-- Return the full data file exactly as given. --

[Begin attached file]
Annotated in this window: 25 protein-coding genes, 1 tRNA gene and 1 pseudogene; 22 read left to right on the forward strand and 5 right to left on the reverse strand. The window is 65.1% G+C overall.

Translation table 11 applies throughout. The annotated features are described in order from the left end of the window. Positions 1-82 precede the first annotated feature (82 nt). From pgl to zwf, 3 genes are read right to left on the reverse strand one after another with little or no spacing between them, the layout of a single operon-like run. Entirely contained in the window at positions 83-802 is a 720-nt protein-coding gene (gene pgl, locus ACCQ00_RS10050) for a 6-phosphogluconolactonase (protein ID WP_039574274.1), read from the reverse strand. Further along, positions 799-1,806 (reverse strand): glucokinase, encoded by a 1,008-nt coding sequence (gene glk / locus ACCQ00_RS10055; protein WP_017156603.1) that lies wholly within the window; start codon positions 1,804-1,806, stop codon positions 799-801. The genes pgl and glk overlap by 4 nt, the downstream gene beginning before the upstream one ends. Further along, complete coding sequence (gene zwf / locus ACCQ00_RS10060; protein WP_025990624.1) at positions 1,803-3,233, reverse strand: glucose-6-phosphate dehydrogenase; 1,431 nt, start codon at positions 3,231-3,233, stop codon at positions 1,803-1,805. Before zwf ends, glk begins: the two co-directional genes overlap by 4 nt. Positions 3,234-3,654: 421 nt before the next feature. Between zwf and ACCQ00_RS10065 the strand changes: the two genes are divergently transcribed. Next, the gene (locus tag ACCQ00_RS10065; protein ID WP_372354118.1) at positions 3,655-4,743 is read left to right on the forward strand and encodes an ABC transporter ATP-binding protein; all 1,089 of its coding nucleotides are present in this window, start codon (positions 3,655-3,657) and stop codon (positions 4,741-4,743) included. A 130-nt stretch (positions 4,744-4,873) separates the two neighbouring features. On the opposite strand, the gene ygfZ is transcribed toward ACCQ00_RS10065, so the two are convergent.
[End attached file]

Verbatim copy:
Annotated in this window: 25 protein-coding genes, 1 tRNA gene and 1 pseudogene; 22 read left to right on the forward strand and 5 right to left on the reverse strand. The window is 65.1% G+C overall.

Translation table 11 applies throughout. The annotated features are described in order from the left end of the window. Positions 1-82 precede the first annotated feature (82 nt). From pgl to zwf, 3 genes are read right to left on the reverse strand one after another with little or no spacing between them, the layout of a single operon-like run. Entirely contained in the window at positions 83-802 is a 720-nt protein-coding gene (gene pgl, locus ACCQ00_RS10050) for a 6-phosphogluconolactonase (protein ID WP_039574274.1), read from the reverse strand. Further along, positions 799-1,806 (reverse strand): glucokinase, encoded by a 1,008-nt coding sequence (gene glk / locus ACCQ00_RS10055; protein WP_017156603.1) that lies wholly within the window; start codon positions 1,804-1,806, stop codon positions 799-801. The genes pgl and glk overlap by 4 nt, the downstream gene beginning before the upstream one ends. Further along, complete coding sequence (gene zwf / locus ACCQ00_RS10060; protein WP_025990624.1) at positions 1,803-3,233, reverse strand: glucose-6-phosphate dehydrogenase; 1,431 nt, start codon at positions 3,231-3,233, stop codon at positions 1,803-1,805. Before zwf ends, glk begins: the two co-directional genes overlap by 4 nt. Positions 3,234-3,654: 421 nt before the next feature. Between zwf and ACCQ00_RS10065 the strand changes: the two genes are divergently transcribed. Next, the gene (locus tag ACCQ00_RS10065; protein ID WP_372354118.1) at positions 3,655-4,743 is read left to right on the forward strand and encodes an ABC transporter ATP-binding protein; all 1,089 of its coding nucleotides are present in this window, start codon (positions 3,655-3,657) and stop codon (positions 4,741-4,743) included. A 130-nt stretch (positions 4,744-4,873) separates the two neighbouring features. On the opposite strand, the gene ygfZ is transcribed toward ACCQ00_RS10065, so the two are convergent.